Code enforcement the hot-button issue at City Commission

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The City of Pampa Commissioners had a lengthy discussion concerning code enforcement during Monday’s regularly-scheduled meeting.

Resident Donna Brown set the tone for the meeting during public meeting, commenting on the state of Pampa’s appearance and her intentions to hold a clean-up day for the Prairie Village area on Saturday, July 30.

“I was born and raised and went to school here,” Brown said. “I recently moved back and have seen it kind of fall by the wayside. My goal here is to restore Pampa, starting with the south side cleaning up. I want to clean all of the lots and make our city presentable for people to come back.”

Brown noted she has worked with several city personnel, community leaders and looked into what she could do to help.

“All I’m asking right now is that as a family of Pampa, we come together and restore our city,” Brown said. “All I ask is for your help.”

City manager Shane Stokes welcomed both Fire Marshal Jason Roberts and Code Enforcement’s Kirk Reed spoke on the process to “cleaning up the city.”

“We will get a complaint in our office, put eyes on it and, if it’s a valid complaint, attempt to talk to the resident,” Reed said. “If we can’t talk to the resident, we will go straight into the process. We will send them a letter to let them know they are in violation. This letter gives them 10 days to correct the violation.”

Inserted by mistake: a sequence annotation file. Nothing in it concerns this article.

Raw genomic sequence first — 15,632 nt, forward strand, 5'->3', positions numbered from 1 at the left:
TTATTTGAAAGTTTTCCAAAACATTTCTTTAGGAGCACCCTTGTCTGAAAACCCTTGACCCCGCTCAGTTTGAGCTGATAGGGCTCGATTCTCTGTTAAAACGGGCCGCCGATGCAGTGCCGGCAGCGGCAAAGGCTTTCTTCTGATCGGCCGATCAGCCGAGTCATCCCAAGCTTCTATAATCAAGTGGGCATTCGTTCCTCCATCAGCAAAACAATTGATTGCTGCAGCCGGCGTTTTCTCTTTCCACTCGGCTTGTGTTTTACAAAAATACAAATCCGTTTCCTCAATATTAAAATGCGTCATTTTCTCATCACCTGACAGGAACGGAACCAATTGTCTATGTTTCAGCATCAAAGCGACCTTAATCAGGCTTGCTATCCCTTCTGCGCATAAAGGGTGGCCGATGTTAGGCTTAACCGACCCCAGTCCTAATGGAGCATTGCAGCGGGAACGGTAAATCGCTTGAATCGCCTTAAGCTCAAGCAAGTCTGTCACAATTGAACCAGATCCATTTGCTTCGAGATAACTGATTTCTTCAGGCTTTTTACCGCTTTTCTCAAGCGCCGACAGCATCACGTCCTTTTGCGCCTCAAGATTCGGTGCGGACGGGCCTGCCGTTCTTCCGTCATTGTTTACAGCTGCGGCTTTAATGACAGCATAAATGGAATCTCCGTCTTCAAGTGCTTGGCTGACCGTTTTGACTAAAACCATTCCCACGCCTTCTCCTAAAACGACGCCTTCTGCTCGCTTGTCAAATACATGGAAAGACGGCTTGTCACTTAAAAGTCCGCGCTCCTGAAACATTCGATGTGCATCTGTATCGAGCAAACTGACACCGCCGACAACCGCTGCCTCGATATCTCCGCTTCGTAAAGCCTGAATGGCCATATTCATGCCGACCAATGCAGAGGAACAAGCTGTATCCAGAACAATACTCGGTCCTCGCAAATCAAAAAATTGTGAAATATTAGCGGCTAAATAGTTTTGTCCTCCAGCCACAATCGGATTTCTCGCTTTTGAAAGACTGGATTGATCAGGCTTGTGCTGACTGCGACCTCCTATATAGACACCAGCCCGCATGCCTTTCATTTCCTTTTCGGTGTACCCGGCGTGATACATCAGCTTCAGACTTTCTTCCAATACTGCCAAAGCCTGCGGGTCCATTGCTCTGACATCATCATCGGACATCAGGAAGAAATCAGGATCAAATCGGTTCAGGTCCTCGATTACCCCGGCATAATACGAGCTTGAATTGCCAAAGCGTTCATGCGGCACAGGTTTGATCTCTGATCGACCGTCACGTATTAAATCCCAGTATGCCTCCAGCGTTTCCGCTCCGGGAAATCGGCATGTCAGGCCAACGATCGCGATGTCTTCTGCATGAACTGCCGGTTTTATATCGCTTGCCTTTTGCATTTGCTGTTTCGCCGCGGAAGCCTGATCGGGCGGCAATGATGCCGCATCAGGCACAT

After 10 days, if the violation is not corrected, a certified letter is then sent.

“If they don’t get it corrected in those 10 days, as well, that’s when we come to the ticketing process,” Reed said. “We may ticket them two or three times and if we see they aren’t going anywhere with it, that’s when we will abate the problem.

“We will get a warrant and go onto the property and remove all of the junk/debris from the property and roll the cost onto the homeowner.”

If the problem persist, that’s when Code Enforcement gets the police department involved to resolve the issue.

High weeds and grass starts when the complaint comes in. If the property is in violation, a letter is sent and residents need to mow within seven days .

“After those seven days if it’s been mowed, we’re all done,” Roberts said. “If it hasn’t been taken care of, it gets turned over to the Parks Department and is mowed. Once the Parks Department mows it, Code Enforcement bills it and comes back to me (Roberts). I do a complaint and give it to the Municipal Court in the event they don’t pay the fees.”

Violators only get one letter in a 12-month period. If there are two violations, the second complaint goes straight to the mowing crews and back through the process.

There was some friendly back-and-forth between the City Commission and residents concerned about code enforcement, junk and debris.

For more information on the City of Pampa, call 806-669-5750.

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